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Old 04-07-2003, 11:47 AM   #1
Registered: Jul 2002
Distribution: Slackware 10.0
Posts: 46

Rep: Reputation: 16
stl containers

I just have a little question regarding how the stl containers handles memory.

I have allocated memory for a object and then the object is added to an stl list:

std::list<NewUser> userlist;
// adds item to vector
NewUser *user = new NewUser();

// removes item from vector
I just wondered if the pop_front function frees the memory that I allocated earlier.
If not, how would i do that. The pop_front() function does'nt return the item popped off, does it? If it does I could just run delete on it, but I don't think you can do that?

BTW, the "user" pointer will only point to the current object created, so I will not have a pointer to the objects since this will be run in a function.

The best solution here maybe would not to use a pointer to the object at all, because I don't think I will need them.

But anyway, I would really like to know how it works.

Last edited by champ; 04-07-2003 at 12:58 PM.
Old 04-07-2003, 05:34 PM   #2
Registered: Sep 2002
Location: Canada
Distribution: Redhat 9.0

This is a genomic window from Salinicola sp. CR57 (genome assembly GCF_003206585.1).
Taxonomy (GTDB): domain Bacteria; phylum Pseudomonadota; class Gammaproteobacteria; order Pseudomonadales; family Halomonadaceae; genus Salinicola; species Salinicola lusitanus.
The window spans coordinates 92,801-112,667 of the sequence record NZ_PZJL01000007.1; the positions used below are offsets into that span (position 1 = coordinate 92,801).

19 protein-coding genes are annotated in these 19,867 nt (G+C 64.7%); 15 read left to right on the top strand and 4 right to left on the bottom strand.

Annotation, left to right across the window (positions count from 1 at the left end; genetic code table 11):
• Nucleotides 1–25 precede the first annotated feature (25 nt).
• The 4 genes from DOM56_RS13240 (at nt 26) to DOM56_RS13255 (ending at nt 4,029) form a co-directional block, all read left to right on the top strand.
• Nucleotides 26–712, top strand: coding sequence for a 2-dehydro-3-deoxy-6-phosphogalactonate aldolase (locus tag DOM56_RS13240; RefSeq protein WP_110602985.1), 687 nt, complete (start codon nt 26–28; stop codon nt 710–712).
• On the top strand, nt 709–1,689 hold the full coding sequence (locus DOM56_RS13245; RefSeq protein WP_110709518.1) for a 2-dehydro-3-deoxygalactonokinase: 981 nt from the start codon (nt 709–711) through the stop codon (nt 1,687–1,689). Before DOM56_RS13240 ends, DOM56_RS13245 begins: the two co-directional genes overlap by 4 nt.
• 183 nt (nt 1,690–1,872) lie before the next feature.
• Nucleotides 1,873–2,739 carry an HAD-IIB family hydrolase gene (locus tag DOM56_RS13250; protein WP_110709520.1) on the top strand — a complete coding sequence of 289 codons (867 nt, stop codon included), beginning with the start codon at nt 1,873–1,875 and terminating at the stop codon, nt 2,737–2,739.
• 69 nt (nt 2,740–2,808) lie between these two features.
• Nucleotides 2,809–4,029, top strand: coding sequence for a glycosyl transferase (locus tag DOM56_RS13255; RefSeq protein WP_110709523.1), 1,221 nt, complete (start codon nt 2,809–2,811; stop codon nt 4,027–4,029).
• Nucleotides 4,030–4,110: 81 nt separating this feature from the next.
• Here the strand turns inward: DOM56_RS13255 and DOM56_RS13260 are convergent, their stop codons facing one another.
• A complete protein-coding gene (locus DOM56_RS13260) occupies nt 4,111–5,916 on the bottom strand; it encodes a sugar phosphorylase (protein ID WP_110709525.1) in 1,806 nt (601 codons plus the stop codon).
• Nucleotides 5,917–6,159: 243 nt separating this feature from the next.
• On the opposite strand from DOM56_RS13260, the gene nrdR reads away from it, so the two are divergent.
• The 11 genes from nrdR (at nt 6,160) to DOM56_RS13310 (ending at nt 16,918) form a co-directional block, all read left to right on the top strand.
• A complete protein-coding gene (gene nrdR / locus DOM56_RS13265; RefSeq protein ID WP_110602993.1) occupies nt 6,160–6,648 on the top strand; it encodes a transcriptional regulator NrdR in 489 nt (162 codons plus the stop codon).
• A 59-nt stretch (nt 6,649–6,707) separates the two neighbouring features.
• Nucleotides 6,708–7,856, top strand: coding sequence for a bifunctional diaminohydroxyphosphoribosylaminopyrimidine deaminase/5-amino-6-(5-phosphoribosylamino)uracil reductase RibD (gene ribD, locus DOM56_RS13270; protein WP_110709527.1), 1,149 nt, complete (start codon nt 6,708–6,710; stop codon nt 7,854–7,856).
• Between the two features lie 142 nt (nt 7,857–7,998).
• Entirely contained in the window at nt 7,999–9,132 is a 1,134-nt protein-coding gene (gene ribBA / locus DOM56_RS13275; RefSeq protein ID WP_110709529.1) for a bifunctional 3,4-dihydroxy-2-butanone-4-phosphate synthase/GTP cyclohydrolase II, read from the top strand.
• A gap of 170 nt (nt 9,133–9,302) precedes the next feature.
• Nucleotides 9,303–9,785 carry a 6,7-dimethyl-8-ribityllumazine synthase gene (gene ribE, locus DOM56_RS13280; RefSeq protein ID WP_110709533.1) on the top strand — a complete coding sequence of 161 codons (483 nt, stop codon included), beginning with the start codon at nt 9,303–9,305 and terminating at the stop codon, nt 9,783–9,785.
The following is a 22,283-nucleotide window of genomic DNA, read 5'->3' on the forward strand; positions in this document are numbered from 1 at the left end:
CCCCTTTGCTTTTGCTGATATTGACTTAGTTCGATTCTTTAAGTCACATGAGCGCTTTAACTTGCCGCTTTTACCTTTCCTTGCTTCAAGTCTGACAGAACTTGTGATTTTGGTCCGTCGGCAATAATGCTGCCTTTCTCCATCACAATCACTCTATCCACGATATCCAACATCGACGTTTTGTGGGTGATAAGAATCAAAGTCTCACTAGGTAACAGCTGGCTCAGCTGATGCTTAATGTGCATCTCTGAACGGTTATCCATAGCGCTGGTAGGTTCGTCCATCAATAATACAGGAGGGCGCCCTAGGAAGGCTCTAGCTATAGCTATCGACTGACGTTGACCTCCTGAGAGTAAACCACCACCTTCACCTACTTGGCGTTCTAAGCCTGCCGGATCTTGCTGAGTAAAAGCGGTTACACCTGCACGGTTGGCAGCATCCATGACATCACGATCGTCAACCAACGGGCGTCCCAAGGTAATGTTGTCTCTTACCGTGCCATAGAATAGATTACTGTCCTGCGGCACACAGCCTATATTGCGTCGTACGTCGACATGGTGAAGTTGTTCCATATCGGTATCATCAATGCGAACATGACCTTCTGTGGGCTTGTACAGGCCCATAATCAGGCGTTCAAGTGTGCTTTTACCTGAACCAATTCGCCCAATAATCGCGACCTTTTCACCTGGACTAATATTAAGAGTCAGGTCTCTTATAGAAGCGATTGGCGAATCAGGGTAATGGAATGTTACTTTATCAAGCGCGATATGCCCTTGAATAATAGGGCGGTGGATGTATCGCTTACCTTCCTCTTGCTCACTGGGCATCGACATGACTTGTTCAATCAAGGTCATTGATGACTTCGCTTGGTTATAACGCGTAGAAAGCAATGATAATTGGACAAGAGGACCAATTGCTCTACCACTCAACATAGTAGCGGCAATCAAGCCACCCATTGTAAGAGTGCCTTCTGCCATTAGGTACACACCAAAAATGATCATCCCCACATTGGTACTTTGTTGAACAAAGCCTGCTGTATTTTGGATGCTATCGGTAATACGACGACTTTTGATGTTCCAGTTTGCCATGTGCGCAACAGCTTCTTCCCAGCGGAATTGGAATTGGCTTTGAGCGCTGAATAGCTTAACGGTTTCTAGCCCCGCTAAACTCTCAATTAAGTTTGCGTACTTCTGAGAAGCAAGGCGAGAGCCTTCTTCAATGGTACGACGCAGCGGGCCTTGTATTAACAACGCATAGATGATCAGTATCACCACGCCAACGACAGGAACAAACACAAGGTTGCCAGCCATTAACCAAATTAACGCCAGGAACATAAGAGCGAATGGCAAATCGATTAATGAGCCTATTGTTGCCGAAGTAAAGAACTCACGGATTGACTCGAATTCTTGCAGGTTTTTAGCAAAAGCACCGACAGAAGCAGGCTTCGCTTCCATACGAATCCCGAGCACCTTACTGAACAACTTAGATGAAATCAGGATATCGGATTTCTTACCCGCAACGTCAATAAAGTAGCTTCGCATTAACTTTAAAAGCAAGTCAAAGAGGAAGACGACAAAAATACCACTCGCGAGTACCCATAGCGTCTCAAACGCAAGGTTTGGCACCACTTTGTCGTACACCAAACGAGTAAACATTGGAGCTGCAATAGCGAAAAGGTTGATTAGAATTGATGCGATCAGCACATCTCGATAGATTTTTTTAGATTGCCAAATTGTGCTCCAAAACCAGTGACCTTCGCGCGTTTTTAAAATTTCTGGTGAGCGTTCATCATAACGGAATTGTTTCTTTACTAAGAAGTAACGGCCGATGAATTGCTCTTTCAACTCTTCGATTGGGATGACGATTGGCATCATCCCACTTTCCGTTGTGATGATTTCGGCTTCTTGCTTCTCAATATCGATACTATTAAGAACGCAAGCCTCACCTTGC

Posts: 637

Rep: Reputation: 30
//Allows you to use polymorphism if NewUser is a base class
std::list<NewUser*> userlist;
Yes, you have to free the object manually.

//If you need to use sort on std::list<T*>
bool compare_NewUser_ptrs( const NewUser* cp1, const NewUser * cp2 ) {
return compare( *cp1, *cp2);
sort(userlist.begin(), userlist.end(), compare_NewUser_ptrs);

I think that one way to be efficient with containers is to simply pass the container by reference as a function argument:
std::list<NewUser> userlist;
NewUser record;
//Fill Record here
FunctionCall( userlist );

//Pass list by reference to a function
void FunctionCall( std::list<NewUser> & a , ...);

The containers use iterators to manage the objects they contain. I hear a good book on the subject is Generic Programming and the STL by Austern. The details are over my head but basically use the pointer syntax std::list<T*> and you have to call delete on the elements, but I can't say I've used it more than once in the past, and I'm not sure how all the std::list member functions would work with pointers, but it is legal.
Old 04-09-2003, 05:27 AM   #3
Registered: Jul 2002
Distribution: Slackware 10.0
Posts: 46

Original Poster
Rep: Reputation: 16
thanks for the tips GtkUser.

One of my problems was that the list contained references instead of pointers.

So now there is no problem iterate through the list and free the memory.


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